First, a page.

Bushra Ibrahim stayed home from class on April 3.
The date was declared “Punish a Muslim Day,” after anonymous letters in March in East London. The letters encouraged citizens to abuse Muslim people and listed point-based rewards — like 10 points for verbal abuse or 2,500 points to “Nuke Mecca.”
Ibrahim, a senior English major, said that although this campaign originated in England, she feared the implications it could have in the United States because of post-9/11 Islamophobia.
“Years later, the effect of Islamophobia is still upon us,” Ibrahim said. “I do love the message of freedom and democracy the country promotes, but some do not act on it, so I have to deal with that.”
In a 2017 study by the Pew Research Center, 23 percent of Muslims living in the United States who responded said discrimination, racism and prejudice were the most important problems facing modern Muslims in the nation today. Ignorance and misconceptions of Islam were listed as second most important to this community.
Ibrahim said she takes precautions to stay safe in certain environments. When walking, Ibrahim stays on main roads with her phone in her hand. In her academic and professional lives, she schedules classes and work during the day due to fear of walking by herself at night.
Ibrahim said she avoids conversations about Islam, her lifestyle and commentary on politics or terrorism if she thinks her words could be misinterpreted.
Leila Kammoun, a junior economics major, said she has also experienced Islamophobia. In middle school and high school in Media, Pennsylvania, Kammoun said she was outcasted by her classmates because of her hijab. As an adult, she has faced bigotry in public spaces.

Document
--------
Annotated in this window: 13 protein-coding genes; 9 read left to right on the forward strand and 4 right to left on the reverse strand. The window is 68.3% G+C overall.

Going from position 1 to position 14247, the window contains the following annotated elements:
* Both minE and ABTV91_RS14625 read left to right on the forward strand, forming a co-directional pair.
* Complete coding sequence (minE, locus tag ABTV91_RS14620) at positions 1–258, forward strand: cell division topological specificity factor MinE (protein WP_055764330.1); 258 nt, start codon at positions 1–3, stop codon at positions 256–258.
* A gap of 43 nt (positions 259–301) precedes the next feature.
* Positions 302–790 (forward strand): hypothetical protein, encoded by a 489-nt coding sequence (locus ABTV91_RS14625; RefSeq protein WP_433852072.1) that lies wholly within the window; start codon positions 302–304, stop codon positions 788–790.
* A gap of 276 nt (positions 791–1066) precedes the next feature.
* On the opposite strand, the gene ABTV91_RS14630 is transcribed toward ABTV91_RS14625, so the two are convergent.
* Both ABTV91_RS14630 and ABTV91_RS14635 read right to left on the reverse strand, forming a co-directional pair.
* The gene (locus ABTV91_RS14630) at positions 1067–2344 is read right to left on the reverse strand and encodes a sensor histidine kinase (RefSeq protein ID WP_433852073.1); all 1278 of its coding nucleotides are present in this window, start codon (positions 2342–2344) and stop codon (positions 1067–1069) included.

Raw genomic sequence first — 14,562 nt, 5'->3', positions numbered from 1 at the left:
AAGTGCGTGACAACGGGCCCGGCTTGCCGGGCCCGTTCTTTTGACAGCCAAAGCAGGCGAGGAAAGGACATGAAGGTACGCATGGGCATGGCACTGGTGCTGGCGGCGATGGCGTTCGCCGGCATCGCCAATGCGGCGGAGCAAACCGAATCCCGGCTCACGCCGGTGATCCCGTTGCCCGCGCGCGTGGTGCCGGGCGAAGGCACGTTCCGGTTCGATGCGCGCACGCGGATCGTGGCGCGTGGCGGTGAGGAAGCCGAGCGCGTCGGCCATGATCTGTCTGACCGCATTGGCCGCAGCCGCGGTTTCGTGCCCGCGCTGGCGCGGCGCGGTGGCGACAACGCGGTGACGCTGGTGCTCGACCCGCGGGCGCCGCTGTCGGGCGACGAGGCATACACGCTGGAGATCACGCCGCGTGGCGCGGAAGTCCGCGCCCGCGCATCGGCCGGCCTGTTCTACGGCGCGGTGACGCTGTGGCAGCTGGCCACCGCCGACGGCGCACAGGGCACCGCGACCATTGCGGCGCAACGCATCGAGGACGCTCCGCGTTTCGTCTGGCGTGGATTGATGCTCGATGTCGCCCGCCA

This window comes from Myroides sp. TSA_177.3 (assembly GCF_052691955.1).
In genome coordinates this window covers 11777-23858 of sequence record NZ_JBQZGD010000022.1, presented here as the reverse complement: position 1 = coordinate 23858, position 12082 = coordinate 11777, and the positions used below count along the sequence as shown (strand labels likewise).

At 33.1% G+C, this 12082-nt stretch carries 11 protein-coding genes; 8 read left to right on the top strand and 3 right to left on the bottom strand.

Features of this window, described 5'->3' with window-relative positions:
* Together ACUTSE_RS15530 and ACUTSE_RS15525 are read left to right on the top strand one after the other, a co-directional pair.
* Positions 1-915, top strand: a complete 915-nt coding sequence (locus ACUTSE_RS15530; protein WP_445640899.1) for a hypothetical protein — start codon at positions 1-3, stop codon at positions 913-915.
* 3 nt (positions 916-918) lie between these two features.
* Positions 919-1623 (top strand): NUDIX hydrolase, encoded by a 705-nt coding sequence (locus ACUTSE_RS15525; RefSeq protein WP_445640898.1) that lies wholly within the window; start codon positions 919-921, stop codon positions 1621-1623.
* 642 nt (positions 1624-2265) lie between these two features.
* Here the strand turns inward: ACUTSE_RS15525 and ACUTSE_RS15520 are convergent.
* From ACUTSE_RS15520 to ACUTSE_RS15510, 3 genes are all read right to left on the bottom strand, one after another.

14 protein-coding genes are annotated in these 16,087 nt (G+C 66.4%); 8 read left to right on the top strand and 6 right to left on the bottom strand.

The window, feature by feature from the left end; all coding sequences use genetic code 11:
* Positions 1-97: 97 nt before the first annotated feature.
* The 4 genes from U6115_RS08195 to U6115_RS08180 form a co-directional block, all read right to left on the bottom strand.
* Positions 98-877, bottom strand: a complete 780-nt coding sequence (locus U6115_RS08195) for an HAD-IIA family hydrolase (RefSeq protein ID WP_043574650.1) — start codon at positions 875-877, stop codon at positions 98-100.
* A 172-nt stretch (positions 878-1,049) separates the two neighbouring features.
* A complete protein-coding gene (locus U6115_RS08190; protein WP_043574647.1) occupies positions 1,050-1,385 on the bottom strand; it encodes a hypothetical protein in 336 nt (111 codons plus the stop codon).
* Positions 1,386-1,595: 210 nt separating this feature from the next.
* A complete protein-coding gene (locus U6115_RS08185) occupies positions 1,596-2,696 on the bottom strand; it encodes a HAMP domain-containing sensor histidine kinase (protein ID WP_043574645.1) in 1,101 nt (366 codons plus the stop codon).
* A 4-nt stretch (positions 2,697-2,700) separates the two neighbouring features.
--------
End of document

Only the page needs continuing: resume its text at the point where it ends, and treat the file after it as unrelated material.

For example, this happened once at a coffee shop in Atlanta. Kammoun lived there with her husband at the time, and said she visited the shop to study for a class. A man approached her and told her to “go back to where she was from” and to “free herself from her hijab.” The coffee shop was full, but nobody helped her, she said.
“No one did anything until I left crying,” she said. “When I returned to get my things, everyone who didn’t say anything suddenly had something to say.”
Kammoun added that she was comforted by a Muslim man who told her not to put any weight on the man’s words.
Kammoun said she believes Philadelphians do not have as strong prejudices against Muslims as people in Atlanta or Media. She said being active in her Muslim community in Media, and traveling back and forth to Lebanon to visit her family, helped her to not internalize these stigmas.
Tatiana Martin is an Allied Universal safety officer stationed at Beech International on Cecil B. Moore Avenue near Sydenham Street and wears a hijab with her uniform. She said she feels safe on Main Campus.
She said one of her worst experiences happened when a student accused her of thinking he was a terrorist.
“I couldn’t understand why he would think that of me when I wear my hijab with my uniform,” Martin said.
But to Ibrahim, seeing Muslim women in security positions gives her an additional layer of safety on campus.
“The women always greet me with ‘As-Salaam-Alaikum,’ and it’s comforting to be treated with the same generosity that I put forth,” Ibrahim said.
“For a while, I constantly thought about why I wear my hijab,” Ibrahim added. “Over time, I understood that I wanted to wear it because it represents my beliefs and modesty. I’m proud to represent myself as a Muslim woman and, I don’t think I could ever stop wearing it.
CORRECTION: This story has been updated to reflect the correct name for Allied Universal, which was previously called Allied Barton.
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